Mary Lucy Magee and some of her brood were living near Hoxie, KS at that time in a “SODDIE”. That is a basement shaped hole dug into the side of a hill, a wall built across the front, logs laid across the top and dirt put back on the logs deep enough to keep it from raining through. Warm in the winter and cool in the summer. Very little wood used to build it. Now the Capper! They burned Buffalo chips for fuel. James R Magee was one of the kids with Grandma at this time. Samuel O Magee went to live with Aunt Nan (Mary Lucy's sister) and Uncle Russ Henry. The Henry's lived about 2 miles from Will Raney. I (Keith) personally can remember Aunt Nan.

J R and Billie were sent to Uncle Russ Henry’s for a few days to hoe weeds out of the corn. Uncle Russ bought each of the boys a straw hat to wear for doing this job. Sammie (Samuel O) really didn’t take to the idea of working too hard so about noon he started cutting down corn instead of weeds. Billie told Sam that if he (Sam) cut down one more stalk of corn he (Billie) would whip his ass. A few more weeds fell in Sam’s row and the whack..... downs goes a stalk of corn. The fight was on.........J R always said that they knocked down more corn fighting than Sam could cut down.  Anyway Billie did what he said he would do and the hoeing resumed. In a few minutes Aunt Nan rang the dinner bell and all three boys started walking towards the house. As they were walking a gust of wind hit and blew Sam’s new straw hat off. He never flinched, batted and eye or made any effort to recover his hat. Everybody kept on walking without saying a word. When Aunt Nan and Uncle Russ asked him where his hat was, he firmly said he didn’t know where on earth it could be, and had not noticed it was gone until they brought it up. Sammie went without a hat the rest of the summer.

 

JOHN RUTHERFORD MAGEE  

Keith Willet Magee wrote the following during December 1991: 

I remember John R Magee as a hard working , poor, dirt farmer there in the North Missouri hills. We never got hungry, and always had a home where countless friends were always welcome. One Sunday we got up, did the chores, had breakfast and agreed we would just stay home and relax that day. Friends started stopping by to talk and of course were invited to stay for dinner (the non meal). Well, when all was said and done, my mother had prepared dinner for 27 people. All had a great time. J R, as most people called him, was a classic practical joker. He would buy straight grain alcohol, mix it with hot water, let it cool, add some burnt sugar syrup my mother would make, pour it in any kind of whiskey bottle he could find that was "Bottled in Bond" and carry it up to one of his brother-in-laws and offer him a drink of the real thing. My Uncle Mont Shipley would just be overwhelmed by the fact that J R Magee could find somebody who sold bottled whiskey when he couldn't find a drop himself. He would talk to other men in the neighborhood and tell then what good whiskey my dad could find. J R would hear about it and laugh 'til he cried.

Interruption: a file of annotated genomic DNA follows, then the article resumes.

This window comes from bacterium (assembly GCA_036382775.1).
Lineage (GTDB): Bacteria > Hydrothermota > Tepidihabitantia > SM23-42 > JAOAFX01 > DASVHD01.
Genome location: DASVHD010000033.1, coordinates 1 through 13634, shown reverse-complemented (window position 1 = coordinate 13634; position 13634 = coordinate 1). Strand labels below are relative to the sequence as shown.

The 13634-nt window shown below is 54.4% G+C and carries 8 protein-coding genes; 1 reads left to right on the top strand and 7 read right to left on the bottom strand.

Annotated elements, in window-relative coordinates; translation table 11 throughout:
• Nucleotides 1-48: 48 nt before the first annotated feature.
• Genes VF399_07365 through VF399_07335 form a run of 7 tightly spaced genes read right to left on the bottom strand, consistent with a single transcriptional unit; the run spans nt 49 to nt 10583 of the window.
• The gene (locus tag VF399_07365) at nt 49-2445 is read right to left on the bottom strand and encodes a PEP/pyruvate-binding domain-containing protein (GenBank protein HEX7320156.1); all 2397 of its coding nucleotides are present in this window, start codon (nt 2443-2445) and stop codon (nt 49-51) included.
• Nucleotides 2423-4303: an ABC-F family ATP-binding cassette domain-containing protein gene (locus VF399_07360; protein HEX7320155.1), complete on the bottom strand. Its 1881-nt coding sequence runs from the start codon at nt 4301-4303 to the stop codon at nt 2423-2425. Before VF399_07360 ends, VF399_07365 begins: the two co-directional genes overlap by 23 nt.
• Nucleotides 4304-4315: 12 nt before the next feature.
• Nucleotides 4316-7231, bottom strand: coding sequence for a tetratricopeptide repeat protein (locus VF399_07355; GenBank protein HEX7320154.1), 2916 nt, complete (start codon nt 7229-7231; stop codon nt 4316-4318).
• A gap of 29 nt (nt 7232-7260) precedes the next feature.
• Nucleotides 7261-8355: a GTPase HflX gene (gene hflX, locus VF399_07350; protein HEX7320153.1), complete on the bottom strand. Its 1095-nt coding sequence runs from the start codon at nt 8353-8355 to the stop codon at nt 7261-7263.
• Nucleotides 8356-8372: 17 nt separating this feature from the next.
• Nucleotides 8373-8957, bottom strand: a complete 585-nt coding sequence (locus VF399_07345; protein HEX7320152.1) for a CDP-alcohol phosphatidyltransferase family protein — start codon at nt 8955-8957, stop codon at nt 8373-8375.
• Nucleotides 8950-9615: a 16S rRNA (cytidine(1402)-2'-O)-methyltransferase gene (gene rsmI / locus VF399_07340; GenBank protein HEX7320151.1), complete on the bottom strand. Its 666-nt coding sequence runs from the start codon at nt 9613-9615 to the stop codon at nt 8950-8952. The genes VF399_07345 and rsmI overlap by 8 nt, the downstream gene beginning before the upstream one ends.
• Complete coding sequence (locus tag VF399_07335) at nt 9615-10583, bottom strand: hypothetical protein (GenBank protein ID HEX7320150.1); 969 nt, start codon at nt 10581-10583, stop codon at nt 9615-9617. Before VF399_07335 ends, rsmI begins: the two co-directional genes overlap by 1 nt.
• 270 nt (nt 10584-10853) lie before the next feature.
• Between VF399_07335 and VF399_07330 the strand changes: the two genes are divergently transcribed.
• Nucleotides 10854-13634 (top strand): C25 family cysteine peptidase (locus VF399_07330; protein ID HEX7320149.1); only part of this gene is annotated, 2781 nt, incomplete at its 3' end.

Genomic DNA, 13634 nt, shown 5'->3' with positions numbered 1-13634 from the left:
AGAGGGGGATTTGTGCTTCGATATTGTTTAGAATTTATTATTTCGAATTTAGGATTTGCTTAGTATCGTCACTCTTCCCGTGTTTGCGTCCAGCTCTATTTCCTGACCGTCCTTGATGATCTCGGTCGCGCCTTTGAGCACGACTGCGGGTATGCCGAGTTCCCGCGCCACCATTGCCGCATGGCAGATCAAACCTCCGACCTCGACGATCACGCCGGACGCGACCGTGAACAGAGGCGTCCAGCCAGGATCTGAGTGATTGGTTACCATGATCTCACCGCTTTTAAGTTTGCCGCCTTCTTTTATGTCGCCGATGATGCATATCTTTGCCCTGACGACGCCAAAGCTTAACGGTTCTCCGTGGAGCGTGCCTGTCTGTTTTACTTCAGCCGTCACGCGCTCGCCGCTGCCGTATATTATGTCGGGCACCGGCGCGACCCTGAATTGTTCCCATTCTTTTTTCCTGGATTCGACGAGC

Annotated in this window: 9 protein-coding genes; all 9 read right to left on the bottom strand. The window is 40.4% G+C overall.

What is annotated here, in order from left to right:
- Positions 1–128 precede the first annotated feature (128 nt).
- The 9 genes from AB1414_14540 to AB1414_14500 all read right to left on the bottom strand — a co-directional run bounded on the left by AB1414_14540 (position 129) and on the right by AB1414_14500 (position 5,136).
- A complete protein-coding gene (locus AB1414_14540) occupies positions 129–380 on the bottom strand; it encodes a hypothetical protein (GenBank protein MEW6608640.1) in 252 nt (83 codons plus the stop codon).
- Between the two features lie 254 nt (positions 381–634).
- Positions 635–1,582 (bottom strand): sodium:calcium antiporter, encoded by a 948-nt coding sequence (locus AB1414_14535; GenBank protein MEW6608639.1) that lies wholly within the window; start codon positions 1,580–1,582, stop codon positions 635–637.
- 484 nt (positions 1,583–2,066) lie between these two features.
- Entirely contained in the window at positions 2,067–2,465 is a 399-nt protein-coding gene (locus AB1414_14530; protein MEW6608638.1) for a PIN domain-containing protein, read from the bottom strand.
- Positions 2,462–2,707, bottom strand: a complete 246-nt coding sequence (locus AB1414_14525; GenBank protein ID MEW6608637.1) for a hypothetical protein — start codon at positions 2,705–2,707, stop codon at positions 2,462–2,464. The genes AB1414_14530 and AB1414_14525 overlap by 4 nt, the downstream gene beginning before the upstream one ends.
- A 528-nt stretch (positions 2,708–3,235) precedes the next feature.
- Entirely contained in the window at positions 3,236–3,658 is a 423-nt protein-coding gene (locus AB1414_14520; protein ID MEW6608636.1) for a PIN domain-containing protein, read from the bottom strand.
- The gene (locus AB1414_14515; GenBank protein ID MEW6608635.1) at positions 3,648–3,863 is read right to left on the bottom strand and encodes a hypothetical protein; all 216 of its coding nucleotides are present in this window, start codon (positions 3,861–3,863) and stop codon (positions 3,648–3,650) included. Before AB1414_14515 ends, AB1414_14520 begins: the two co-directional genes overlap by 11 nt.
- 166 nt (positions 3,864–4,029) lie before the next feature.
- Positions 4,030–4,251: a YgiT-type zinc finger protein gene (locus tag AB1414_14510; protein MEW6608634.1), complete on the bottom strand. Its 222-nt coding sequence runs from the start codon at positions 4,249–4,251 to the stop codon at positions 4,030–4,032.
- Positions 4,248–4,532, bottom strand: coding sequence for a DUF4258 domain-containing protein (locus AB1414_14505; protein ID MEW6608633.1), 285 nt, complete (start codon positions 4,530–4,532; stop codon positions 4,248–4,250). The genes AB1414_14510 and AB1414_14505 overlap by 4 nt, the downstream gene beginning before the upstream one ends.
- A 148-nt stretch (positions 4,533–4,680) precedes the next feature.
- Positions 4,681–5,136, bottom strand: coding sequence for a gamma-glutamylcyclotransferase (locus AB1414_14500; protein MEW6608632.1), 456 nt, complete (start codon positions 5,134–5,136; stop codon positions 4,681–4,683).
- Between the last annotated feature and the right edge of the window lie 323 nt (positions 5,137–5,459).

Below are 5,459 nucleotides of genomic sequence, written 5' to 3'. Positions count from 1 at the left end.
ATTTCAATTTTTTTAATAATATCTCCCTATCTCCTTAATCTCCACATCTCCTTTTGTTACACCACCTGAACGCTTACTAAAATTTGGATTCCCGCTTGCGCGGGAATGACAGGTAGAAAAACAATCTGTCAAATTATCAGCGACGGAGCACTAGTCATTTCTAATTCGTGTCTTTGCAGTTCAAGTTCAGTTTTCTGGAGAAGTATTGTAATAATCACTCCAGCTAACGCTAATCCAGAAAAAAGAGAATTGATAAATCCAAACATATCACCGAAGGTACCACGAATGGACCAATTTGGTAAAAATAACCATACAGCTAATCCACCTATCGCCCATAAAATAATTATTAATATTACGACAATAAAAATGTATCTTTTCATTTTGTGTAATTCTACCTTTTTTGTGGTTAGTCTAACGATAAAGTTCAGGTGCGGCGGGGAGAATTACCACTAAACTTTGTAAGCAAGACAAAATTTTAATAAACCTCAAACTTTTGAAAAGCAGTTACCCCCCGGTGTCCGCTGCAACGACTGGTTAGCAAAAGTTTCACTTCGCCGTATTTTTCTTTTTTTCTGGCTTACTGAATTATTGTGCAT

John R would compliment a drink of whiskey by saying "Now that would make a rabbit hug a bear." Also if he knew something for sure he would offer to bet "A penny to a pig TIRD and hold stakes in his mouth." I never became that certain of anything in my life.

John R (my dad) told of riding a little racing mare Uncle Will Raney owned (named Dettie) in a horse race one Sunday in Lancaster, MO. There were two other horses in this race. In those days the jockey brought the horse up to the starting line, turned it to a 45-degree angle to the starting line and stopped. When the starter gave the signal he turned his horse and started down the track. J R said they made two starts and got called back both times because the boy on the gray horse turned early both times. As they came back by the judges stand the second time the starter yelled “you boy, on that gray horse. Keep that horse back and break with the rest of the field this time or I’m going to disqualify you. If you want to steal something, rob a train.” The Starter: The notorious Frank James. Northern Missouri was a haven for the James boys at that time.

 

KEITH WILLETT MAGEE

Wrote in 1991, that he had the pleasure of living with Grandma at my Uncle Will's home in Lostine, OR for about a year and then lived only about four blocks from her for an additional three years. She was a real short woman. I could stand up and hold my arm horizontal to my shoulder and she could walk under it. A staunch Republican, she said "not all Democrats were rebels, but all rebel were Democrats." When I got old enough to vote I would tease her and brag about some Democratic candidate and she would just cuss and tell me I was losing my mind. She said she had seen trains stop on the tracks out in the country north of Macon, MO and the train crew would tell the Blacks to get off because they were free and could go anywhere they wanted to. Grandma also said the Bible contradicted itself several different times. As prescribed by her doctor Grandma had a shot of whiskey each evening before bedtime. NOW THAT BOTTLE WAS SACRED. Not one of us would even think of taking a drink out of Grandma's bottle.

 

This Web page was last updated on Wednesday, 27-Mar-2002 14:59:56 MST .